Rarely pleasing, often irritating, Serenity is not the picture it led everyone, including itself, to believe it was
Matthew McConaughey has finally gone full circle. From the depths of Fool’s Gold, to the absolute pinnacle with Dallas Buyer’s Club, McConaughey has plummeted back to Earth, showing just how wildly off pace he can be when the direction is simply not powerful enough. Serenity’s failure as a film cannot be pinned solely on his shoulders, but as the leading man, featuring in almost every scene, he is accountable for at least a major percentage.
Directed by long time screenwriter Steven Knight, Serenity tracks the life of Baker Dill (Matthew McConaughey), a fisherman overwrought by his attempts to catch the largest tuna in the ocean. Alienating all of those around him, Dill is out of luck and out of money, until his ex-wife Karen (Anne Hathaway) arrives unexpectedly, asking him to commit a terrible crime for a large sum of money.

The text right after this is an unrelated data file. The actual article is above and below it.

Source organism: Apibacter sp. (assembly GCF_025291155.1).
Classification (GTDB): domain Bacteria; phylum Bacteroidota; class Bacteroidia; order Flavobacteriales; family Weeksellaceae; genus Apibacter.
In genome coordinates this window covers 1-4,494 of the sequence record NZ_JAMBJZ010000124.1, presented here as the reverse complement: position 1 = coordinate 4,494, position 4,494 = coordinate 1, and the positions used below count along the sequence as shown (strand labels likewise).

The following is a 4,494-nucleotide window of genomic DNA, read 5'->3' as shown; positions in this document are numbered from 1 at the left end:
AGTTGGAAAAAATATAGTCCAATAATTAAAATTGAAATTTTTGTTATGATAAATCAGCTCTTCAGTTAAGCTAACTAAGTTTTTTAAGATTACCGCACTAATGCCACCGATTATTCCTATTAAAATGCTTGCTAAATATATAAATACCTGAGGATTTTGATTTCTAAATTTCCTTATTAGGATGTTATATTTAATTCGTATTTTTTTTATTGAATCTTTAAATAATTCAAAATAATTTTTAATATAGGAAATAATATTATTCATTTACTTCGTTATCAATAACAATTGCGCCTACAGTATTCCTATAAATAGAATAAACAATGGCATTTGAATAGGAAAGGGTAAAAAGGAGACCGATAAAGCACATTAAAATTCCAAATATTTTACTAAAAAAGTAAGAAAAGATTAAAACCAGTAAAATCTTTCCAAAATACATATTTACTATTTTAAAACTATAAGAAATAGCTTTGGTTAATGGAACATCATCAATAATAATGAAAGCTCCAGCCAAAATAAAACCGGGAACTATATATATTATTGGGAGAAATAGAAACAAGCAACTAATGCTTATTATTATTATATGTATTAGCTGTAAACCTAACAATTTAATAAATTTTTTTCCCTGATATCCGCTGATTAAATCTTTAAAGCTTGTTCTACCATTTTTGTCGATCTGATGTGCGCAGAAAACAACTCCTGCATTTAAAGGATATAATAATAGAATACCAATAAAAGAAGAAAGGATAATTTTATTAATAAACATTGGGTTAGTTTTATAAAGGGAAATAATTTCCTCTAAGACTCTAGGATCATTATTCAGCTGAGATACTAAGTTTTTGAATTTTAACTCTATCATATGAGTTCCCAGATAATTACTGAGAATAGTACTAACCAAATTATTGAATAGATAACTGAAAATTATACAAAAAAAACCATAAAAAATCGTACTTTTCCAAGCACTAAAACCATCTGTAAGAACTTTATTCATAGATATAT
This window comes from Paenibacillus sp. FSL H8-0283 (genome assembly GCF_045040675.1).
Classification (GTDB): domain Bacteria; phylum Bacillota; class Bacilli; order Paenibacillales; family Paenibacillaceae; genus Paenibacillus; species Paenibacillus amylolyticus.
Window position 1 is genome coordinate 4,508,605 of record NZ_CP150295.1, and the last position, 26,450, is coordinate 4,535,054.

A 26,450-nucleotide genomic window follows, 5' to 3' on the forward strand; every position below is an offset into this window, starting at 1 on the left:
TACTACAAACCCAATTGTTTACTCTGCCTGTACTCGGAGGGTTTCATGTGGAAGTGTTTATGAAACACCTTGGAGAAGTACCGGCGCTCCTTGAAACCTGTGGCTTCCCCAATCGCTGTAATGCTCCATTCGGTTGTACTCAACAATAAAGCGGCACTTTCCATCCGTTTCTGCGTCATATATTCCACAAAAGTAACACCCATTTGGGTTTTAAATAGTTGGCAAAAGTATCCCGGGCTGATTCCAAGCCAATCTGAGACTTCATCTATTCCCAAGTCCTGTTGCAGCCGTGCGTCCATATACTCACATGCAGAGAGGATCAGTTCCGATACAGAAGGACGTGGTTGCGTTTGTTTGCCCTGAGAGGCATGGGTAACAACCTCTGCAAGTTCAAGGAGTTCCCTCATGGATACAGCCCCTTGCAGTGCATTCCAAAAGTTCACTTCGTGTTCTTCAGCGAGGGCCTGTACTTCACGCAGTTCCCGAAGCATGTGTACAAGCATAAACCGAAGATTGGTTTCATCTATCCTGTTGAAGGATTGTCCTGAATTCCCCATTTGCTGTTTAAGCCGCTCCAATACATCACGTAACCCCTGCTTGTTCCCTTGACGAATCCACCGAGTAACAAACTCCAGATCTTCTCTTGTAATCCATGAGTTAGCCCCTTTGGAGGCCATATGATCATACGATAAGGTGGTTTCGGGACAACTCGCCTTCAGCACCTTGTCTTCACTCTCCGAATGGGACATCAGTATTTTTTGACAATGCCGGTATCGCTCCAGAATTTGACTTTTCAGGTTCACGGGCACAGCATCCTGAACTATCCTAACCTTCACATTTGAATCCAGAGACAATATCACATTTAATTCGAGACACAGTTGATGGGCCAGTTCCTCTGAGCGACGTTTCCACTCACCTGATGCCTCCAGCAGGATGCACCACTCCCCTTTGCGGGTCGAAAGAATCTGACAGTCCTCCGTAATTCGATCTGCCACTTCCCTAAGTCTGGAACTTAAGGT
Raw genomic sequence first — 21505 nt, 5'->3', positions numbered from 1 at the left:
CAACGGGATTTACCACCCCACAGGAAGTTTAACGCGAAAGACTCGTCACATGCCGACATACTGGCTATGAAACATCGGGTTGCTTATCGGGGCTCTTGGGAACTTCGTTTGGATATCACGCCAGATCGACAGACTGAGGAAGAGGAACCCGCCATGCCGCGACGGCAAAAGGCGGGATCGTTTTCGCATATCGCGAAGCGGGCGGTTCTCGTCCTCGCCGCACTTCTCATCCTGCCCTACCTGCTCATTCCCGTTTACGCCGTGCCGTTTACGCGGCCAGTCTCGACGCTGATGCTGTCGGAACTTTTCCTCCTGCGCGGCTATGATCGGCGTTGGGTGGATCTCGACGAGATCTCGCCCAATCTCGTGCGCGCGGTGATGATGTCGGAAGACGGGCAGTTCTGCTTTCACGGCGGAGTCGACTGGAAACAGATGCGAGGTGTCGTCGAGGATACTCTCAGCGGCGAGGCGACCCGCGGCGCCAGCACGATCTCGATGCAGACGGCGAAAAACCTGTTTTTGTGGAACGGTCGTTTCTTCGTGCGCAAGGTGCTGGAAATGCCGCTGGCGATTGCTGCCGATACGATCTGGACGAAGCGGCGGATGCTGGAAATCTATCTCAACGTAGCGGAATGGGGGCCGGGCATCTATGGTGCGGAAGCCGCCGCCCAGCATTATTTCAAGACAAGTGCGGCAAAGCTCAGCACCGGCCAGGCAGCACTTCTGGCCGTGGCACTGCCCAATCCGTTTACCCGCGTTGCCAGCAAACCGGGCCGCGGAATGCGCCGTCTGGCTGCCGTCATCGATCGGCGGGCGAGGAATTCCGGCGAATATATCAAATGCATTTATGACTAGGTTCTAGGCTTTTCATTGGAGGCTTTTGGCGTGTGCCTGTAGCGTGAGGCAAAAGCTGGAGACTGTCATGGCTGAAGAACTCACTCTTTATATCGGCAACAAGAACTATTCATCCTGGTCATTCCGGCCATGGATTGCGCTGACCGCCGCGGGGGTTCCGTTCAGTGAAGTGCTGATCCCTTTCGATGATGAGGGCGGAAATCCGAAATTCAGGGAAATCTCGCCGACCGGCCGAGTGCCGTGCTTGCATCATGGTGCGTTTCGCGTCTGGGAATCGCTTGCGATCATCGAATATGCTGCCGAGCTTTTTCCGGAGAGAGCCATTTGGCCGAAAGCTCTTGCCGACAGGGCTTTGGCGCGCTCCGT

Serenity absolutely hinges on its painfully obvious twist. Clunking about with poor dialogue and a strange sense of self-righteousness, the narrative never manages to hide its greater plan, but suggesting consistently that it does not matter. It absolutely does, and that leaves Serenity in a hole it cannot get out of.
Almost all modern films with a moderate budget look as stunning as Serenity does, and this seems to leave many modern features scrambling to find worth in its other key departments. Knight and cinematographer Jess Hall deserve praise for the piece they have constructed visually, but that shouldn’t distract from the fact that the film fails to truly embrace all elements of cinema; instead, doubling down on its own need for a twist, rather like McCounaghey’s fisherman desperate to catch his tuna.
Rarely pleasing, often irritating, Serenity is not the picture it led everyone, including itself, to believe it was. Too much focus is set aside for it’s ultimate goal, rather than looking at the journey to get there. Potentially 2019’s most painful watch, Serenity will forever be summed up by McConaughey’s bizarre cackle about half an hour from the credits on the endless beach of Plymouth Island.
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